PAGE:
Even now or because it is such an additional wealth for us to carry forward, the themes he covered were of people and places and also of death and I cannot but wonder how Stevie Smith felt of the close to home troubles and 1972 violence as she struggled with her Christian beliefs. How marked upon her Seamus Heaney’s work was and how incendiary most poetry can be, either in the private act of reading or as prayer.

John Graham

Calvary : A Film Review

Easter reflectionDirector and Writer john Michael McDonagh. Score Patrick Cassidy, Cinematographer Larry Smith, Production Design Mark Geraghty. 100 mins.
The hill on which sacrifice is made.

But first a poem by anon.

The first Irish poem ( allegedly!)

I am the wind which breathes upon the sea,
I am the wave of the ocean,
I am the murmur of the billows –
I am the ox of the seven combats,
I am the vulture upon the rocks,
I am the beam of the sun,
I am the fairest of plants,
I am the wild boar in vapour,
I am the salmon in the water,
I am a lake in the plain,
I am a world of knowledge,
I am the point of the lance of battle,
I am the God who created the fire in the head
(ed. P. Murray)

It is soon to be Easter and time for reflections on the sacrifice of Gods only son on earth. This is the Earth we live on, set between heaven and earth is Jesus. Our own view is contained physically. Until we climb higher.
The Plateau of Benbulben features a great deal as a slab of biblical proportions overshadowing the tables of Sligo, small tables which we gather round, in the towns and villages beneath.

This film is another from the brother John of the McDonagh brothers and follows his The Guard also starring Brendan Glesson.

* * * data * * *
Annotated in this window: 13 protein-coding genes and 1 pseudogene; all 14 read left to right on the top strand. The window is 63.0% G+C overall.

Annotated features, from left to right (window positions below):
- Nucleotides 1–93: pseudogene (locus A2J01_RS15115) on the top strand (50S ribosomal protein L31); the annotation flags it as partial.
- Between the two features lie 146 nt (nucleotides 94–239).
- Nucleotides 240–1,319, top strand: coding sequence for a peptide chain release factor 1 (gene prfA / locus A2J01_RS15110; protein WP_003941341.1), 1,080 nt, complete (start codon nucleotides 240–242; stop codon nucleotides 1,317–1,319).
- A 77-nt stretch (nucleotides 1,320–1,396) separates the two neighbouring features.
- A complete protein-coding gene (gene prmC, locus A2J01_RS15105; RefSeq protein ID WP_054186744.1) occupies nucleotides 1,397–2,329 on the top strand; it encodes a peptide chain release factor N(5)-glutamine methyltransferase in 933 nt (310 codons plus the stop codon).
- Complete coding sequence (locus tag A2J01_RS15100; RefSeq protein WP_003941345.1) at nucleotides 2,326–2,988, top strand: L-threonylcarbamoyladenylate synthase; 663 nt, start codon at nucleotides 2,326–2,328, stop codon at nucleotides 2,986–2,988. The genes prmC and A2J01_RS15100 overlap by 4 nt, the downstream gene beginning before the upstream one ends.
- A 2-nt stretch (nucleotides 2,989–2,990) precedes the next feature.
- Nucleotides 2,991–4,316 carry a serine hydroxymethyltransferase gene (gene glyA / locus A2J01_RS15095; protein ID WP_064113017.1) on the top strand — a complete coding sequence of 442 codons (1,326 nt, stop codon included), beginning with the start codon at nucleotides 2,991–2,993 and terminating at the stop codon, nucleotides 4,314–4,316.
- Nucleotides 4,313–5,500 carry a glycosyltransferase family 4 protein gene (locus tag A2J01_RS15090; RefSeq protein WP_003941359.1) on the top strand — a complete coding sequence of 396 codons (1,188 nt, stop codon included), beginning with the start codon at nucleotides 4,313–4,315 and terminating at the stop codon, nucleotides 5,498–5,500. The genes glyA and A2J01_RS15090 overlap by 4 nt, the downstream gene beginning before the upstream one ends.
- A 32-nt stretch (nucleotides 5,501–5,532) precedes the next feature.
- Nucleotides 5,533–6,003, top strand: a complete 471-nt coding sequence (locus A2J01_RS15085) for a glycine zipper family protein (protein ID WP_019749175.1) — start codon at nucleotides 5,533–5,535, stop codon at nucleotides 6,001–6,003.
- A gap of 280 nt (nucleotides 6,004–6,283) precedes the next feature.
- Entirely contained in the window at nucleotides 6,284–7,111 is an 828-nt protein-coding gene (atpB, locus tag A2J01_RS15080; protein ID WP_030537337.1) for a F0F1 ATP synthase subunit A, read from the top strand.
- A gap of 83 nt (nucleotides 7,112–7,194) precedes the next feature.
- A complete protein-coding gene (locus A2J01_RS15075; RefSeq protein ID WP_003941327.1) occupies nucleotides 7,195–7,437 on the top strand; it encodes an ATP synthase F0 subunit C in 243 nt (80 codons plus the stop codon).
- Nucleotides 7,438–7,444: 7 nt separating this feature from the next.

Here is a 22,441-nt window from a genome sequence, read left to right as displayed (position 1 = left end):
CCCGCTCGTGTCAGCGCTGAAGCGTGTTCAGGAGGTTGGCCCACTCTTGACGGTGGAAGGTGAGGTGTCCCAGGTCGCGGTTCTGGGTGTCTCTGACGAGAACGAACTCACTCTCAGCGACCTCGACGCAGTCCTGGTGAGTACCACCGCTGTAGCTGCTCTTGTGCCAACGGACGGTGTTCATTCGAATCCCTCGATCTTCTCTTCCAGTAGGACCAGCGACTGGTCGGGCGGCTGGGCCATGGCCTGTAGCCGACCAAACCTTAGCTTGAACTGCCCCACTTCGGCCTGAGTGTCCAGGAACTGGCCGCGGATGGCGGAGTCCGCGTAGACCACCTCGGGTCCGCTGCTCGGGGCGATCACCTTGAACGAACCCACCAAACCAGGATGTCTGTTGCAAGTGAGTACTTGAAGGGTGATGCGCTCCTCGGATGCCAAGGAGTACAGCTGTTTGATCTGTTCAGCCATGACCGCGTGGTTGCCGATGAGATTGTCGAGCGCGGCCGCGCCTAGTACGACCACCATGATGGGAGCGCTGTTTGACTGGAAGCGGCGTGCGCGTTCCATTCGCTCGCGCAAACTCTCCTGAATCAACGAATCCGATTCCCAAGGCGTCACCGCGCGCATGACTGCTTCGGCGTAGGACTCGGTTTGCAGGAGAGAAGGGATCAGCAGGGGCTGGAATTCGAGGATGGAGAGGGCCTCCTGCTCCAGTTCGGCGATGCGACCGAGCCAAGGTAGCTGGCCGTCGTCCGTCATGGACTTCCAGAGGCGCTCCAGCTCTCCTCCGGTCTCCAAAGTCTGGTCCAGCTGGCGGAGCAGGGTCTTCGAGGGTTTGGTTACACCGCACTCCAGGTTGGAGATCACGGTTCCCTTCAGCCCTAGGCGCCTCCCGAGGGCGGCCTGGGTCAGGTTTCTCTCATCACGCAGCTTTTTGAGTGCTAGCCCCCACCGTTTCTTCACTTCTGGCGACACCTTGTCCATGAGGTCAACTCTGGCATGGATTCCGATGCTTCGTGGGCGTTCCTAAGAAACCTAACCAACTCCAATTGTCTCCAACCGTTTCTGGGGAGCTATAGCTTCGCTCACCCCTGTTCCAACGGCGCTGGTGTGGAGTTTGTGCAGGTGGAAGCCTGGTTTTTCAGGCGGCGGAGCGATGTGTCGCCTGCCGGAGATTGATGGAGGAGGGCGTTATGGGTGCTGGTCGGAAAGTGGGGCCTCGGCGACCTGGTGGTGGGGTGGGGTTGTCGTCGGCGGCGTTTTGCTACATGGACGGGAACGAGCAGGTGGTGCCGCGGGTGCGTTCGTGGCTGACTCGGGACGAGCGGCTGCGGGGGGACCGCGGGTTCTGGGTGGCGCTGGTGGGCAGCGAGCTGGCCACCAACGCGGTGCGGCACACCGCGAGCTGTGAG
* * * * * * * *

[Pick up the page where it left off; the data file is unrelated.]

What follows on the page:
The mortal life foresaken after Jesus has revealed for mankind the powers of God, has found disciples and put forward values for them to show, to attain, teaching us to respond to evil and drive it out. His death was necessary to affirm the truth. We now the seven deadly sins, what sin is.
In this film the earth is expressed by the sea’s edge and horizon fixed in our relation to it. The sins by the journey taken in one week by the Priest among the people he leads or claims missionary over.

We occupy that place where our soul resides between the earth and the outside. As individuals the earth provides us with its time immemorial constants. This film casts its gaze upon the sea as a metaphor for life lived under the force of Gods design. The characters of the village behave in all manner of ways with each other and those that attend Father James’s Church, maybe go to confess their sins. The village in which it is set has pop culture symbols and characters of modern Ireland none of which have anything beyond stereotyping. The players are walking on fault lines in the script which is untidy. The framing jars at the very beginning after a confession when a stud is questioned about his affairs by the mainstay Father James. Odd angles enter, then leave? It settles into relative normality though the village street, something there yet absent provides no sane backdrop.